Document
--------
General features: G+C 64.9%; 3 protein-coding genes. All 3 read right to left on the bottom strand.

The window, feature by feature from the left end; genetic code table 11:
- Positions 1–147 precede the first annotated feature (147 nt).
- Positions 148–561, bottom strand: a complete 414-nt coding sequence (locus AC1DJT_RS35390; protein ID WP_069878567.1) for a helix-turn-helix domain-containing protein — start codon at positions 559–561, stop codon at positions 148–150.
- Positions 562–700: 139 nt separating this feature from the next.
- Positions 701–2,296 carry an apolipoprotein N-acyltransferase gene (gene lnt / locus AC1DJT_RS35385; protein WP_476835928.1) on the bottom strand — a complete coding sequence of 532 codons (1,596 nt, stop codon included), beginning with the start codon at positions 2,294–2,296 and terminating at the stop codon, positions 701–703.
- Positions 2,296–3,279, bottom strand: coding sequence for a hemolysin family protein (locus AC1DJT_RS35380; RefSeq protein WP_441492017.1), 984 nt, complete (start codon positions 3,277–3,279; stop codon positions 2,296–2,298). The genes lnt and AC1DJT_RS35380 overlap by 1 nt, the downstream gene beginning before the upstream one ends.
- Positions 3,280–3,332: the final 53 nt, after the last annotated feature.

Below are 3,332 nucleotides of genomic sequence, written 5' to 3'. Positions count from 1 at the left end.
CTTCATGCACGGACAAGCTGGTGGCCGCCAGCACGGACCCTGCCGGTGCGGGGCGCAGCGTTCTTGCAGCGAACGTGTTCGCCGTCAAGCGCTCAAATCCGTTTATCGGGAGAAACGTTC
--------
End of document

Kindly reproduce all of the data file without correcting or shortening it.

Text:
General features: G+C 64.9%; 3 protein-coding genes. All 3 read right to left on the bottom strand.

The window, feature by feature from the left end; genetic code table 11:
- Positions 1–147 precede the first annotated feature (147 nt).
- Positions 148–561, bottom strand: a complete 414-nt coding sequence (locus AC1DJT_RS35390; protein ID WP_069878567.1) for a helix-turn-helix domain-containing protein — start codon at positions 559–561, stop codon at positions 148–150.
- Positions 562–700: 139 nt separating this feature from the next.
- Positions 701–2,296 carry an apolipoprotein N-acyltransferase gene (gene lnt / locus AC1DJT_RS35385; protein WP_476835928.1) on the bottom strand — a complete coding sequence of 532 codons (1,596 nt, stop codon included), beginning with the start codon at positions 2,294–2,296 and terminating at the stop codon, positions 701–703.
- Positions 2,296–3,279, bottom strand: coding sequence for a hemolysin family protein (locus AC1DJT_RS35380; RefSeq protein WP_441492017.1), 984 nt, complete (start codon positions 3,277–3,279; stop codon positions 2,296–2,298). The genes lnt and AC1DJT_RS35380 overlap by 1 nt, the downstream gene beginning before the upstream one ends.
- Positions 3,280–3,332: the final 53 nt, after the last annotated feature.

Below are 3,332 nucleotides of genomic sequence, written 5' to 3'. Positions count from 1 at the left end.
CTTCATGCACGGACAAGCTGGTGGCCGCCAGCACGGACCCTGCCGGTGCGGGGCGCAGCGTTCTTGCAGCGAACGTGTTCGCCGTCAAGCGCTCAAATCCGTTTATCGGGAGAAACGTTC